MuggleNet was present at opening night of The Boy Who Was Woody Allen, staring James Phelps (Fred Weasley). Read on for our review of the play, and be sure to listen to our interview with the star!
John O'Leary (played by James) is an 18 year old 6' 3" blond Catholic boy standing in line to meet to school careers officer. He has absolutely no idea what he would like to do. Being Catholic he is allowed at least one epiphany in his life and, luckily, his arrives now. He is going to be Woody Allen! There then follows a number of surreal episodes which include John/Woody having to convince his mother, who spends a lot of her day knitting crucifixes for her priest, to accept his new Jewish faith and persona; meeting a nihilist goth at a house of mourning and marrying her only to find out shortly after saying "I Do" that she is a lesbian; discovering therapy and developing a stand up comedy routine. As success and fame beckons and a second romance blossoms with a baker of phallic pattiserie, Woody realises that all is not as it seems when at a retro Annie Hall party he meets a second Woody Allen, an undercover agent for the C.I.A.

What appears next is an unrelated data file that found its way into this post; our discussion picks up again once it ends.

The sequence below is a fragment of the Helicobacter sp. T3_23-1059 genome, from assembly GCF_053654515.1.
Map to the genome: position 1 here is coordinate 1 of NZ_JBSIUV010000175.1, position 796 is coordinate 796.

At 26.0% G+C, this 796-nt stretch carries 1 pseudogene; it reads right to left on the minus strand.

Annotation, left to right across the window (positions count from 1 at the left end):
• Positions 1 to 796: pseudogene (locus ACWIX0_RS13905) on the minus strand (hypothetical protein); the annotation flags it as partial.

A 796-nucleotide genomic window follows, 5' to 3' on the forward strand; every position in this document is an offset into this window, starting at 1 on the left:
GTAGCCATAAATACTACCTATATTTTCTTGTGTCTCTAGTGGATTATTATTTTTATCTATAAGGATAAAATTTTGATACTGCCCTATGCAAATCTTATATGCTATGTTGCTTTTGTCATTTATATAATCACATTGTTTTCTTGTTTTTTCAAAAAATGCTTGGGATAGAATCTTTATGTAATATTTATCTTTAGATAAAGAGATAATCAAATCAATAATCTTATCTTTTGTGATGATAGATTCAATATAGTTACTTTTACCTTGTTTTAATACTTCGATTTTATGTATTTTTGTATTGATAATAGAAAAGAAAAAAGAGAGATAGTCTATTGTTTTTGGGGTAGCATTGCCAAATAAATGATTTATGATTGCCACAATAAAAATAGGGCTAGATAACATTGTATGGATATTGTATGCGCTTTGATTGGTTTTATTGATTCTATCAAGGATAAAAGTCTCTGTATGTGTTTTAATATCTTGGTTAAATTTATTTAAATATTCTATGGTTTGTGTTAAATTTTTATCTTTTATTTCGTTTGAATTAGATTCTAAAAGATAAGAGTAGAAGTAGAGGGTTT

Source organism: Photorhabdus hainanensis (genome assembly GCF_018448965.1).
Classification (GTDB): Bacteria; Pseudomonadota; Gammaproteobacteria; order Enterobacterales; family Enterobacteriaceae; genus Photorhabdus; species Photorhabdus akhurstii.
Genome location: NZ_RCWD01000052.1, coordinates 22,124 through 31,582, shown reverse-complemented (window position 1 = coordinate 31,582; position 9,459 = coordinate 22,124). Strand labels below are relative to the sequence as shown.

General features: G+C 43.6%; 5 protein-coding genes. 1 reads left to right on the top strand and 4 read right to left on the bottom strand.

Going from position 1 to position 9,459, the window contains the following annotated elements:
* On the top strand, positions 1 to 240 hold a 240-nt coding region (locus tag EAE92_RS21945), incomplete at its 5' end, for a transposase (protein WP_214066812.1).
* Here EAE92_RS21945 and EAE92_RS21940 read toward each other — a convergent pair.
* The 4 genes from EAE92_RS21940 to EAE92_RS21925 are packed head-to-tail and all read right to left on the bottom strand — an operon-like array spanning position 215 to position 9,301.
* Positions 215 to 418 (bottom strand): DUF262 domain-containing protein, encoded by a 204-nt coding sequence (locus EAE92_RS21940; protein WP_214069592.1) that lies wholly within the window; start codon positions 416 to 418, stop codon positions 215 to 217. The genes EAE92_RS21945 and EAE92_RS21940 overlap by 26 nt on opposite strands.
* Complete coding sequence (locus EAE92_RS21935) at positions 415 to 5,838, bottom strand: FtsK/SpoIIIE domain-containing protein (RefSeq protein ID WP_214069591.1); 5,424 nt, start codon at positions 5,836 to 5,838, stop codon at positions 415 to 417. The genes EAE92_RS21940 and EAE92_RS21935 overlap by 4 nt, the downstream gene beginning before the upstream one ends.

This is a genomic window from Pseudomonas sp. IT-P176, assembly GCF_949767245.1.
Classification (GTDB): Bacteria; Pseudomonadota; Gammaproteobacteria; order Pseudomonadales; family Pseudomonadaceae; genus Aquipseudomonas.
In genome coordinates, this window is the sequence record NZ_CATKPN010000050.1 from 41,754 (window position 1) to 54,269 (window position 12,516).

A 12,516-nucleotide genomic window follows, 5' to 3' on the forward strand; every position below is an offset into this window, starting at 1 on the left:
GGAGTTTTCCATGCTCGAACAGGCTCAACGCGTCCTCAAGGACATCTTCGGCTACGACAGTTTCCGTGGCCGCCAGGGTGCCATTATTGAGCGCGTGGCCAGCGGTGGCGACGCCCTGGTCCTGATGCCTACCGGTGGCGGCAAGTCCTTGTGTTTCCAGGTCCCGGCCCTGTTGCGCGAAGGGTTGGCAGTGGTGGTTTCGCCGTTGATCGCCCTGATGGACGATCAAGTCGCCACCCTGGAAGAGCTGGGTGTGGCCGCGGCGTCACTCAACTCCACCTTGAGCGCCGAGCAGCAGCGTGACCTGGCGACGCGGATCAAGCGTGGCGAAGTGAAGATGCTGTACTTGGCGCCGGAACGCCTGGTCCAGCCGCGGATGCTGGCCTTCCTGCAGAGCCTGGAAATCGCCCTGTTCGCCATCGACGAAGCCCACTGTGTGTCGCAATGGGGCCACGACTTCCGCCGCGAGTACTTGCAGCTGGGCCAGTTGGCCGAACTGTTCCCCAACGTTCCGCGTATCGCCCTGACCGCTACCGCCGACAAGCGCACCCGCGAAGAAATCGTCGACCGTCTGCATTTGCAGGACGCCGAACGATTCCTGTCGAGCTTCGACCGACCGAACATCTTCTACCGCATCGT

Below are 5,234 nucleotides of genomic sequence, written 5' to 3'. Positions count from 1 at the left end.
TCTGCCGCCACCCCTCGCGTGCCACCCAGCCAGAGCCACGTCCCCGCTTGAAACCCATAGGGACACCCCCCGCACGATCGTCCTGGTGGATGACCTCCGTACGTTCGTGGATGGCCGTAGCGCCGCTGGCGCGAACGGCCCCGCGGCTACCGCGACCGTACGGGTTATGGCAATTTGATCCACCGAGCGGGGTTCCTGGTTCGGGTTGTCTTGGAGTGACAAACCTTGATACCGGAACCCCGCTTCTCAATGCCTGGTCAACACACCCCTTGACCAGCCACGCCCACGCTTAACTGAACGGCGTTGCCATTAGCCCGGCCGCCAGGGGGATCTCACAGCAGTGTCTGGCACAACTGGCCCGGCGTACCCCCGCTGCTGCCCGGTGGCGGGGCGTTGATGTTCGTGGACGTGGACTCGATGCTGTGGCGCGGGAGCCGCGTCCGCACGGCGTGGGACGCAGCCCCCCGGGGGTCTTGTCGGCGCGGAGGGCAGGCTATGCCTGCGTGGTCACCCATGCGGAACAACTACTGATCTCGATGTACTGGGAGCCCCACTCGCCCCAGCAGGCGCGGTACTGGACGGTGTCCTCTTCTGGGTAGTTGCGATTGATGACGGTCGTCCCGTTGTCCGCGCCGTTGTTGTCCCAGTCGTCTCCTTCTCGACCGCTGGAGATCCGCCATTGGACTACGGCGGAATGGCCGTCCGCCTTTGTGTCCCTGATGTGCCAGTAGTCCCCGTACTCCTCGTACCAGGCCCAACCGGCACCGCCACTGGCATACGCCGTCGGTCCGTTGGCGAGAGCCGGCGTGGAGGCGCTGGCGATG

Anyone looking to broaden their awareness of the work and mind of film director and actor Woody Allen has a more than modest selection of documentaries and biographies to choose from. Film makers, critics and academics are regular seeking to impress upon us their knowledge of this notoriously private man and on this point, The Boy Who Was Woody Allen, is no different. However this production offers an original and alternative story of the iconic filmmaker, although one that is not entirely convincing.
The play is largely narrated by the titular character John O'Leary, a 6' 3" Catholic teen who, after an epiphany, informs his school career’s officer that his life ambition is to become Woody Allen. And this he does; after convincing his mother, marrying a lesbian goth and become a stand up comic. But as fame and success come his way, his muse may not be quite who he thought.
Pun heavy and reliant upon an audience with a decent awareness of Woody Allen’s filmography, the play has some entertaining moments but more often than not they fall short of genuine comedy. True absurd gems such as the moose at the party are overshadowed by jokes that are stretched far too thinly and the songs, despite being catching, feel largely tacked on last minute.
The cast generally do their best with the script and with direction that seems limited at best. James Phelps, of Potter fame, makes a convincing stage debut maintaining momentum, and the accent, through long sections of speech. The constant multi-rolling allows for cast members Carrie Marx and Fliss Russell to make their mark whilst others are left a little exposed by the rapid changes.
Overall the show makes for a mildly entertaining evening. Given the time to develop, The Boy Who was Woody Allen, certainly feels like a play to watch.